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Three surreal, erotically charged stories from Nobel Prize winner Yasunari Kawabata. In the three long tales in this collection, Yasunari Kawabata examines the boundaries between fantasy and reality in the minds of three lonely men. Piercing examinations of sexuality and human psychology-and works of remarkable subtlety and beauty-these stories showcase one of the twentieth century's great writers-in any language-at his very best.…mehr

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Produktbeschreibung
Three surreal, erotically charged stories from Nobel Prize winner Yasunari Kawabata. In the three long tales in this collection, Yasunari Kawabata examines the boundaries between fantasy and reality in the minds of three lonely men. Piercing examinations of sexuality and human psychology-and works of remarkable subtlety and beauty-these stories showcase one of the twentieth century's great writers-in any language-at his very best.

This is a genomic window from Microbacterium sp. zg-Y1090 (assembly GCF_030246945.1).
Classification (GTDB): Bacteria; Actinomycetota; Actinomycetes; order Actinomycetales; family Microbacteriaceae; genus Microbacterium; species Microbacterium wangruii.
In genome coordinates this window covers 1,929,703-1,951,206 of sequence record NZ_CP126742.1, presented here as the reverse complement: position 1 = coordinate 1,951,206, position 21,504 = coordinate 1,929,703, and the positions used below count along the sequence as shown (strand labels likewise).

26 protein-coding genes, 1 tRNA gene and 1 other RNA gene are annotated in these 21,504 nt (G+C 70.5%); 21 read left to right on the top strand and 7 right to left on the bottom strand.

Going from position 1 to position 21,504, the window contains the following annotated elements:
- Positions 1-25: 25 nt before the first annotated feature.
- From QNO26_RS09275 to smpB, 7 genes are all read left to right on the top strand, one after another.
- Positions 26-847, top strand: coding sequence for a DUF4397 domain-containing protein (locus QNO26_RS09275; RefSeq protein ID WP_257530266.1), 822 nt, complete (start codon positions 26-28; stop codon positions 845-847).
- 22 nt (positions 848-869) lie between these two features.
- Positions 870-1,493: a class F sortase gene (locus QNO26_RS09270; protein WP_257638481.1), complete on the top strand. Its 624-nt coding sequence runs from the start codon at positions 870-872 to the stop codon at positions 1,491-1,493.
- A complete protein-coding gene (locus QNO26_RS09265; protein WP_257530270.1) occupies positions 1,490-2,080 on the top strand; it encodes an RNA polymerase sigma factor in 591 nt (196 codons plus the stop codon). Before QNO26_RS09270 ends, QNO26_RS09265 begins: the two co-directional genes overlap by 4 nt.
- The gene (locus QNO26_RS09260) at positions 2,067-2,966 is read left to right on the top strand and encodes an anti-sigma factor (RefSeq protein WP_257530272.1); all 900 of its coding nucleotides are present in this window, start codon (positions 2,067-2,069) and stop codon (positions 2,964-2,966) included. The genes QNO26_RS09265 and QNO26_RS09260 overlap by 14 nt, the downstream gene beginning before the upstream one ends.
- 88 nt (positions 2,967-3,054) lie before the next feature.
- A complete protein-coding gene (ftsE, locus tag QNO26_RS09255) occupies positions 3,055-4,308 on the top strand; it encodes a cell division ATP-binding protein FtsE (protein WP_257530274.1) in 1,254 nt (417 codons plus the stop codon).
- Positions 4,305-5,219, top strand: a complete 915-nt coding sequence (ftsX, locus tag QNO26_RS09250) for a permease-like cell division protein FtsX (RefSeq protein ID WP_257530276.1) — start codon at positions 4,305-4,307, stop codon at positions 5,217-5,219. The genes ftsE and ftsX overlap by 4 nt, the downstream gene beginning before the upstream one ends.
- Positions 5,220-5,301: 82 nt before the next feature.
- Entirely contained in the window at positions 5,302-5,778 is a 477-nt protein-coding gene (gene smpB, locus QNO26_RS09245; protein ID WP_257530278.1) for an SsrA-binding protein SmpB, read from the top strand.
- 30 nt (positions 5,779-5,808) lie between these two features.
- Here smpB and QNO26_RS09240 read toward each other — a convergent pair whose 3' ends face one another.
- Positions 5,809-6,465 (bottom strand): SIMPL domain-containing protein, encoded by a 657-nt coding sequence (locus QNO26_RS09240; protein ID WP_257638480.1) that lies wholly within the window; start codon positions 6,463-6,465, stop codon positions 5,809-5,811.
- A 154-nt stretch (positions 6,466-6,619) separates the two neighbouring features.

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Autorenporträt
Yasunari Kawabata was born in Osaka in 1899. In 1968 he became the first Japanese writer to receive the Nobel Prize for Literature. One of Japan's most distinguished novelists, he published his first stories while he was still in high school, graduating from Tokyo Imperial University in 1924. His short story "The Izu Dancer," first published in 1925, appeared in The Atlantic Monthly in 1955. Kawabata authored numerous novels, including Snow Country (1956), which cemented his reputation as one of the preeminent voices of his time, as well as Thousand Cranes (1959), The Sound of the Mountain (1970), The Master of Go (1972), and Beauty and Sadness (1975). He served as the chairman of the P.E.N. Club of Japan for several years and in 1959 he was awarded the Goethe-medal in Frankfurt. Kawabata died in 1972.